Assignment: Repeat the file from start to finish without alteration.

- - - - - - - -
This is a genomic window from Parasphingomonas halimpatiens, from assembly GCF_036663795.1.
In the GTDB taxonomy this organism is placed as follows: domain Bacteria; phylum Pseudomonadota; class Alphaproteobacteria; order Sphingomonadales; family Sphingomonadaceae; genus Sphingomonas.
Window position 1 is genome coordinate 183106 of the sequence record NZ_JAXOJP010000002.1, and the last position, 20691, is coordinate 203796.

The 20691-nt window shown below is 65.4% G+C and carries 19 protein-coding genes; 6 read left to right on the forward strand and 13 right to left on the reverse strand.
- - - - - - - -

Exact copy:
This is a genomic window from Parasphingomonas halimpatiens, from assembly GCF_036663795.1.
In the GTDB taxonomy this organism is placed as follows: domain Bacteria; phylum Pseudomonadota; class Alphaproteobacteria; order Sphingomonadales; family Sphingomonadaceae; genus Sphingomonas.
Window position 1 is genome coordinate 183106 of the sequence record NZ_JAXOJP010000002.1, and the last position, 20691, is coordinate 203796.

The 20691-nt window shown below is 65.4% G+C and carries 19 protein-coding genes; 6 read left to right on the forward strand and 13 right to left on the reverse strand.